Tournament time is just around the corner and the Racers are preparing for the NCAA phenomenon. Murray State fans everywhere are more than excited to see the Racers (originally picked third in the Ohio Valley Conference) doing better than everyone expected. With heavy media coverage and recognition of their success, the Racers are moving to the tournament under heavy speculation.
With the stress and excitement of their first tournament appearance since 2010, I talked to Daniel Wann, sport pyschologist, about the psychological side of March Madness before Sunday’s Selection Show.
CB: With the Racers going to the NCAA, how does the community of Murray change? Do people feel more together or cohesive? Why?
Wann: The success of a sport team can most certainly draw members of the community together. Sport has the capacity to integrate people at many levels, from local levels (local community) to globally (e.g., World Cup Soccer or the Olympics). Humans have an innate need to feel a sense of belongingness with others and sport provides an opportunity to do that. When a team is successful and begins to receive increased media coverage and more people in the community focus on the team, being a fan of that team becomes more salient to each individual and, collectively, becomes something that can bring people together.
CB: Before going to the tournament, what do you think are some things the team should know or prepare for?
Wann: In addition to the usual things they need to focus on like game strategy and so forth, they need to be ready for the media and the time this will require. All eyes will be on Murray State University in the Big Dance and so it is especially important that the players and coaches don’t get overly distracted by the media attention.
CB: How much does fan support affect how they will play in the tournament?
Wann: That depends on where they end up playing. There is no doubt that players are influenced by fan support. If the player gains a sense of confidence from the fans, this can translate into better performance. So, for the Racers, if they get a spot in a close venue, say Nashville or Louisville, a large number of Racer fans will make the trip and provide important support. If we get shipped out west, fewer Racer fans will make the trip, hence, less fan support.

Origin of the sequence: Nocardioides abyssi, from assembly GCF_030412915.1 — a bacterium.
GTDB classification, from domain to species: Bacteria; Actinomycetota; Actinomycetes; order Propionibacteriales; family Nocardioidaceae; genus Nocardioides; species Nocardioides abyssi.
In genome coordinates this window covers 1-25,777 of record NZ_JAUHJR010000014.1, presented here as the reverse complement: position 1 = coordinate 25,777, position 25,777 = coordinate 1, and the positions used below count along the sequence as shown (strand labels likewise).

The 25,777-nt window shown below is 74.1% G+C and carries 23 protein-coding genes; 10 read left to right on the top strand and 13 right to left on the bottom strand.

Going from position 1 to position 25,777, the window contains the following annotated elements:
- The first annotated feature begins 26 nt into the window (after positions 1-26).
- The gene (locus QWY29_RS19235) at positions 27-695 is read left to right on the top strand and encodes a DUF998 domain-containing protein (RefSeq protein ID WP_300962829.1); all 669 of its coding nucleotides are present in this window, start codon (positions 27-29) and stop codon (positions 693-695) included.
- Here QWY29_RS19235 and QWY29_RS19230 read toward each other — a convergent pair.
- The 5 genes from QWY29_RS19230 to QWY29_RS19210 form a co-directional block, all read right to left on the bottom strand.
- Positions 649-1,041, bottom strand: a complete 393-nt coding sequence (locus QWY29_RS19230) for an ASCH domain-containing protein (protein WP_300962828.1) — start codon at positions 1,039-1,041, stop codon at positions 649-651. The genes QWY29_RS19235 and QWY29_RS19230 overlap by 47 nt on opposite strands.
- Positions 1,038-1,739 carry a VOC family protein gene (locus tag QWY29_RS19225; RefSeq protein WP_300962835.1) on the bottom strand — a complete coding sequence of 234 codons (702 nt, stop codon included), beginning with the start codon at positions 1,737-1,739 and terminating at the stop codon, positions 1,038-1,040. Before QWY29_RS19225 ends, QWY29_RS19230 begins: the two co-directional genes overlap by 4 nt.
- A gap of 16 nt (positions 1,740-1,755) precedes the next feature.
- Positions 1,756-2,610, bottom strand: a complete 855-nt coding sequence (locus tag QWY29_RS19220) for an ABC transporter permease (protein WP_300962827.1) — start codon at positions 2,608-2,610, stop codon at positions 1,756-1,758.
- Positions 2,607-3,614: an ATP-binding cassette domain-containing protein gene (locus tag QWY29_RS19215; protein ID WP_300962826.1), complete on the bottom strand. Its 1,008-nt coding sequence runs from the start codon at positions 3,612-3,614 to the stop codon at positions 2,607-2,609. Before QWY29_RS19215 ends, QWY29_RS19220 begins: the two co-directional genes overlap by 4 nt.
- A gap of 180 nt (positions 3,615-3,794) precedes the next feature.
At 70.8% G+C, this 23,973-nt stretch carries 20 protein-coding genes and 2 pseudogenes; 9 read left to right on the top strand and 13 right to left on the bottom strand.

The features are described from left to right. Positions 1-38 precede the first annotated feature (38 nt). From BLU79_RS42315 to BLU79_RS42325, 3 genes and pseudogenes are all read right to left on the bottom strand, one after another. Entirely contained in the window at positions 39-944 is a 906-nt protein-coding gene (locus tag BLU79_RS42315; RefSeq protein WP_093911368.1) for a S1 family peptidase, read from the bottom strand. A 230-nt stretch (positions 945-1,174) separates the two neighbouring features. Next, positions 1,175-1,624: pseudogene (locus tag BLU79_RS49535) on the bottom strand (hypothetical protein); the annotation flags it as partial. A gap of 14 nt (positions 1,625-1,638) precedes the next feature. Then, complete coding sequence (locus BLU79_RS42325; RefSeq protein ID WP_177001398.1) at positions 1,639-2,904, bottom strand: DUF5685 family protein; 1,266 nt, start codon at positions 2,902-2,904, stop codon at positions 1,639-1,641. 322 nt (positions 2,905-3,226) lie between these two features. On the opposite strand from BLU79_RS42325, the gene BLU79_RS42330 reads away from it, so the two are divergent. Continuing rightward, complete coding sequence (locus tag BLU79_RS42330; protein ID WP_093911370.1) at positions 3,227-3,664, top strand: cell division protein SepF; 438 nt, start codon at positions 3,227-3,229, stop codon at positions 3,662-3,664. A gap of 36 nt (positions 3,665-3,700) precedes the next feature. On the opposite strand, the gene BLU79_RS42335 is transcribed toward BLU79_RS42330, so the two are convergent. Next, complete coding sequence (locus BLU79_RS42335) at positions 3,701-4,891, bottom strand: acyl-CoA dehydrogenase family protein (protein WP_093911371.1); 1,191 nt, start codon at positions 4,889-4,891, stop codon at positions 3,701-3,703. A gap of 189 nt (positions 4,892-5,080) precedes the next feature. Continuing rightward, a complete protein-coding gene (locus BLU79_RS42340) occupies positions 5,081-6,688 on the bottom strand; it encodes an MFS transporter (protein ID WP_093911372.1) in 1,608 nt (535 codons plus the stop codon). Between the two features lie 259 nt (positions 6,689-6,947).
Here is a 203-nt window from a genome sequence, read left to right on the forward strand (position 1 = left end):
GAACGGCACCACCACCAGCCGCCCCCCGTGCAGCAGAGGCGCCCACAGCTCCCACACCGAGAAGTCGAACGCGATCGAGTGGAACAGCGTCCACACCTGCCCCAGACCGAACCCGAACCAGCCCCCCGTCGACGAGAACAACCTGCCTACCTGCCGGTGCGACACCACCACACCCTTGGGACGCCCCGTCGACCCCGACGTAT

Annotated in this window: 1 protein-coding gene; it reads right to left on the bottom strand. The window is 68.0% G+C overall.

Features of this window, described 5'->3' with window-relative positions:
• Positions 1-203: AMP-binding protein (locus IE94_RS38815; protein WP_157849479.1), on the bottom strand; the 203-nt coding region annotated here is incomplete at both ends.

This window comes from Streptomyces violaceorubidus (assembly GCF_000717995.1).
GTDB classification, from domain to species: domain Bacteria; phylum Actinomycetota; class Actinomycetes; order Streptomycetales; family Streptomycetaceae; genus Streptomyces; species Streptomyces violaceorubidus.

CB: When a team loses, why do fans get overly emotional? I’m talking about crying or violence.
Wann: Because for highly identified fans, which are fans who feel a strong psychological connection to a team, the teams victories and losses are felt as their own. It is a central component of their social identity and, as such, has powerful implications for feelings of self-worth, happiness, mood, etc.
CB: When people make a bracket and assume their team will do really well, do you really think that will be successful? Or are they idealizing the tournament?
Wann: Everyone over estimates the chance of their team. It’s just what fans do.
CB: Do college students think going to a winning school makes it a better school? Why do you think sports can be just as important of a factor as the academic value when people choose to go to a certain college?
Wann: I am not sure they think it is a “better school” in an academic success because it has good sport teams, but it would likely seem to be a fun school to attend if the student is a sport fan. It is generally rare that someone attends a school solely to follow the school’s sport teams (it happens, but it’s rare). But, all things being equal, people would rather be at a school where the teams win than where they lose. Plus, better teams equal more media coverage and that increases general knowledge of a school.
CB: When Coach Prohm gets nervous during games, he has a habit of putting on Chapstick. Is there a psychological reason behind this?
Wann: When people are anxious, they search for actions that give them a sense of control and calm. For Coach Steve Prohm, this is likely a large factor behind this behavior.
From the nosebleed section filled with Racer fans, to the side where Prohm mentors his team and to the court itself, tournament time is mentally challenging for everyone involved. Here’s to the fanatics who yell at the television and the players actually representing Murray State. It’s March Madness, and the madness is in the title for a reason.